Match Shrimp

A small shrimp imitation

By Martin Joergensen

Click to see a larger picture
Matching the shrimp 'hatch'
Glitter Shrimp
The Flee
New Flee
More about shrimp
Matching the hatch is rarely the item when fishing for sea trout in the ocean. The fish are rarely selective and you're sometimes surprised by which flies they are willing to take. But on a few occasions it can be important to imitate the small animals eaten by the trout.

A shrimp thing
This matching seems to be most important when the fish are focused on shrimps or other crustaceans like small gammarus and mysis species which is often the case in the fall where the fish have a huge selection of food items.

Visible eyes
In such situations it can be crucial to have a fly that looks like the animals you see in the water or find in the stomachs of fish that have been caught earlier.
This fly is such an imitation. It is supposed to look like a small shrimp of the type that is often found in the fjords of Denmark. This shrimp will vary in size, but typically be less than 2 centimeters (3/4") and be characterized by a light gray or tan body which is almost transparent, long antennae and two black and very visible eyes. It moves forwards at a fairly decent pace, but escapes backwards in a quick movement.

Easy match
The Match Shrimp - thusly called because of its size more than its matching capabillities - is a great imitation and very easy to tie. I prefer using a heavy hook and lead wire to make it penetrate the surface, but you might choose otherwise. One disadvantage with the Partridge Sea Prince hook is its poor penetrating power in this small size. A hook of a thinner wire could be a better choice.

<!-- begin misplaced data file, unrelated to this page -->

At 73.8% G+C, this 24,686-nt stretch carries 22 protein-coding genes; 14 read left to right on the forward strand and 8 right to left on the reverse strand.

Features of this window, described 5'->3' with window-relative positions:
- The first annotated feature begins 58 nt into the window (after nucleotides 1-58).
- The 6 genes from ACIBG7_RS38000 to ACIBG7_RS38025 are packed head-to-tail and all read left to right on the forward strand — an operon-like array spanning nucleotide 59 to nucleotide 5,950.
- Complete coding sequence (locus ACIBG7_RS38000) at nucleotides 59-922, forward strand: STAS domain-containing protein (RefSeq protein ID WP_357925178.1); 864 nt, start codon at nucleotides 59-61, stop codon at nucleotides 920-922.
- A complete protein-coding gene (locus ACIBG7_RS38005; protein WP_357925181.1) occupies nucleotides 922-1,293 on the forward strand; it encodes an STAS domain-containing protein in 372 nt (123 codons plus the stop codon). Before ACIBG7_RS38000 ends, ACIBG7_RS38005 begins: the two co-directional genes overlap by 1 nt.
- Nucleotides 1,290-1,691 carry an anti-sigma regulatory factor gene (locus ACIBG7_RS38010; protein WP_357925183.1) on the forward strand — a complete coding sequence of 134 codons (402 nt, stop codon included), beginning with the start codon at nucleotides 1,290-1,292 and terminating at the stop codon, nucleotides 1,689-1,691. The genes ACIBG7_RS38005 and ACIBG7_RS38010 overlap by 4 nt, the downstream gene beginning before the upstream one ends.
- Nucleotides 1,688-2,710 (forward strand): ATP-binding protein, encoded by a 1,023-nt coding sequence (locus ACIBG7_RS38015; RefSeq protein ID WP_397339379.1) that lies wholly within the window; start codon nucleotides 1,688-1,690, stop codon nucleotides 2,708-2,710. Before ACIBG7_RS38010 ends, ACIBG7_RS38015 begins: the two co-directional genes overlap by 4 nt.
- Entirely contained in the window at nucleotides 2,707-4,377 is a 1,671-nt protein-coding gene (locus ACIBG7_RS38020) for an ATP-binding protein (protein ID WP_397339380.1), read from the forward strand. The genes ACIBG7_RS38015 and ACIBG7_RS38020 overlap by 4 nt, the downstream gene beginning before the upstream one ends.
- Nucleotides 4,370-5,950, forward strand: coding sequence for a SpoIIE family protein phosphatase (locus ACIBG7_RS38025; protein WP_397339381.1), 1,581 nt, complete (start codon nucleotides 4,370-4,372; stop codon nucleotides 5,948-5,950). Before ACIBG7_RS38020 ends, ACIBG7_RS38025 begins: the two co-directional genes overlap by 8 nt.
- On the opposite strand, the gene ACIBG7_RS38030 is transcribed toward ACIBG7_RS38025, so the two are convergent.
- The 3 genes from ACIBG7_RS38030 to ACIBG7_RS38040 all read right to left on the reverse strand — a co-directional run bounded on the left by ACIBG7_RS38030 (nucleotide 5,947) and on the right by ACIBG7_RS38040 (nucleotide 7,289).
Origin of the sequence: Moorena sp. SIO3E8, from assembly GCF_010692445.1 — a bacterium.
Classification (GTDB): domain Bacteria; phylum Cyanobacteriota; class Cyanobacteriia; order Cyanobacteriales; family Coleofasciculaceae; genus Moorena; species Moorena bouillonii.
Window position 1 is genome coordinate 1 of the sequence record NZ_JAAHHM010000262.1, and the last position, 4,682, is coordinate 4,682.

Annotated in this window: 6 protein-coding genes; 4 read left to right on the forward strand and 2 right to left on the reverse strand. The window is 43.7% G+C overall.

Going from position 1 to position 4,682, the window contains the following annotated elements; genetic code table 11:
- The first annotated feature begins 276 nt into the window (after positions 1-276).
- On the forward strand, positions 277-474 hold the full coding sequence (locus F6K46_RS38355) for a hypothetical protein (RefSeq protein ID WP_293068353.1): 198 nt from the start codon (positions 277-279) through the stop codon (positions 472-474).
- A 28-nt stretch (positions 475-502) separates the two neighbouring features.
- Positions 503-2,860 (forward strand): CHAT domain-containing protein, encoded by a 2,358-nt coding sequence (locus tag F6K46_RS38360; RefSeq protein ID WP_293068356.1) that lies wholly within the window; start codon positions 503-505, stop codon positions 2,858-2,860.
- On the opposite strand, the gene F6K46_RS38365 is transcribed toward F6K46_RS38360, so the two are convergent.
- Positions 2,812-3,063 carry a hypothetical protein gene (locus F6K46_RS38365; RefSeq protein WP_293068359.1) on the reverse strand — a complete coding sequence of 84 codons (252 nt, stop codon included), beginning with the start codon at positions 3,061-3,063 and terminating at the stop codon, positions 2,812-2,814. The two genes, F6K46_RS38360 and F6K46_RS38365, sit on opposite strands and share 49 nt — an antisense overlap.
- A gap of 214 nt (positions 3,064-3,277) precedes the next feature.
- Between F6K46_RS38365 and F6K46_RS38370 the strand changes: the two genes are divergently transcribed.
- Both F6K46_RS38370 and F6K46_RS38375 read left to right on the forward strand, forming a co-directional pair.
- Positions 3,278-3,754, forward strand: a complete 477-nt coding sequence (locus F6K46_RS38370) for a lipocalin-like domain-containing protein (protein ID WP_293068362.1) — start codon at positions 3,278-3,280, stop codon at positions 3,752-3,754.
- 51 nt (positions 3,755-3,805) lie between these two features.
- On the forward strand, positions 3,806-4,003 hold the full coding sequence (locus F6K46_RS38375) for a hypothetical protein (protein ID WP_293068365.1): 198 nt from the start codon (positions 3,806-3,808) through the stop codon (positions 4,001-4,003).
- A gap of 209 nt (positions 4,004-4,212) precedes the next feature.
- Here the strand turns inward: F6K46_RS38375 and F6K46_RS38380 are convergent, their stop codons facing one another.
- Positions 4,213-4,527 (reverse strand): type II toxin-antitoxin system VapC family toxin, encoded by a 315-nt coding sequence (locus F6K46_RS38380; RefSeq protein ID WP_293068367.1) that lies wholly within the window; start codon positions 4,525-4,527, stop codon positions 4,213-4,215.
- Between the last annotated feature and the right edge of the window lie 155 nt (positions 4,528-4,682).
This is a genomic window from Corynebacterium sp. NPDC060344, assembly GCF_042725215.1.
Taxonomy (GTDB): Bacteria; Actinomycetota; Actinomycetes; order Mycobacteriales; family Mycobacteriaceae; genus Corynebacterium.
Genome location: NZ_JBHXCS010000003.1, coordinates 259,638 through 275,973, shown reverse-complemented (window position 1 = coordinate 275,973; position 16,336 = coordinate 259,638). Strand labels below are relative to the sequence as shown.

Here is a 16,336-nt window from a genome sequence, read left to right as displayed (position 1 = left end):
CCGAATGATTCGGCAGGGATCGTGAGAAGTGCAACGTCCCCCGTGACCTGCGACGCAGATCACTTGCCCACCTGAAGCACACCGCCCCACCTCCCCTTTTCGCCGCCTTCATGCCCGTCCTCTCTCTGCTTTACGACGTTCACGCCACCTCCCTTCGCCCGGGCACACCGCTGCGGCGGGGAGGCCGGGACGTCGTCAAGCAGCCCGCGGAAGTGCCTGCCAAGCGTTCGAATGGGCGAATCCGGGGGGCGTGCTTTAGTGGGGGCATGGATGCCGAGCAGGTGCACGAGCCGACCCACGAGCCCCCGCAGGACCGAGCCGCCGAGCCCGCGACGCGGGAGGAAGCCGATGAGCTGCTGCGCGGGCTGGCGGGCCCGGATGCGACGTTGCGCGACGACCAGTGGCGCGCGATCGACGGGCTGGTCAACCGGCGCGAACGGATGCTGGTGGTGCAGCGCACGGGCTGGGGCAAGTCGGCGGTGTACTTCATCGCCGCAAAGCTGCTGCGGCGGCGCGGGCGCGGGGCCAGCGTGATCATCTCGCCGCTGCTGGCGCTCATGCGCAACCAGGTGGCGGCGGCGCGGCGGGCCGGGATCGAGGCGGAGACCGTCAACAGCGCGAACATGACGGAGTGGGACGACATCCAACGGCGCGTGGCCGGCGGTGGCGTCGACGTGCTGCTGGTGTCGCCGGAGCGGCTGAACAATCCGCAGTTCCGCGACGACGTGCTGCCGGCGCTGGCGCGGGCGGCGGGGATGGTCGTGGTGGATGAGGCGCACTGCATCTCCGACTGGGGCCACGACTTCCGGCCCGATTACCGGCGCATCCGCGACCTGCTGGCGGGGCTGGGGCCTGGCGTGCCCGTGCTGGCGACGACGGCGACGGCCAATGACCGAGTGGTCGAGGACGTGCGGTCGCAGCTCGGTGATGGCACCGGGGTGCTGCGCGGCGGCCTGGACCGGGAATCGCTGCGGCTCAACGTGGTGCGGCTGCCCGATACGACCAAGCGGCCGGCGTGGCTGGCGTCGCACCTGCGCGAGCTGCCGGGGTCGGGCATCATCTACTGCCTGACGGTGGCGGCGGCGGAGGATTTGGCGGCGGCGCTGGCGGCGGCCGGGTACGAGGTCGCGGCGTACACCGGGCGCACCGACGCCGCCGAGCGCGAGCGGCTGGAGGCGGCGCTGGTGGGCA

Materials for The Match Shrimp
Hook Small but heavy stainless hook like a Partridge Sea Prince size 10
Thread Tan or white 8/0
Weight Lead wire
Eyes Monofilament
Tail (antennae) Opossum guard hair
Body Opossum underfur

Small but effective
Instructions for The Match Shrimp

  1. Cover 2/3 of the hook shank with lead wire
  2. Start the thread at the hook bend
  3. Cover the lead with a criss-cross of thread
  4. Seal the lead with a drop of varnish
  5. Prepare monofilament eyes this way:
    1. Cut two 2 centimeter (3/4") pieces of heavy monofilament
    2. Heat one end to form a small ball
    3. Dye ball with a black water proof pen or varnish
  6. Trim the eye stalks to approx. 3-4 millimeters
  7. Tie in the eyes making sure that they sit on each side of the hook shank
  8. Add a bit more varnish
  9. Prepare a small bunch of opossum by removing underfur - which you should save
  10. Remove stray hairs and tie in the bunch over the eyes with the tips ending a hook length behind the hook
  11. Dub the thread and cover shank to form a cylindrical body
  12. Form a small head
  13. Varnish

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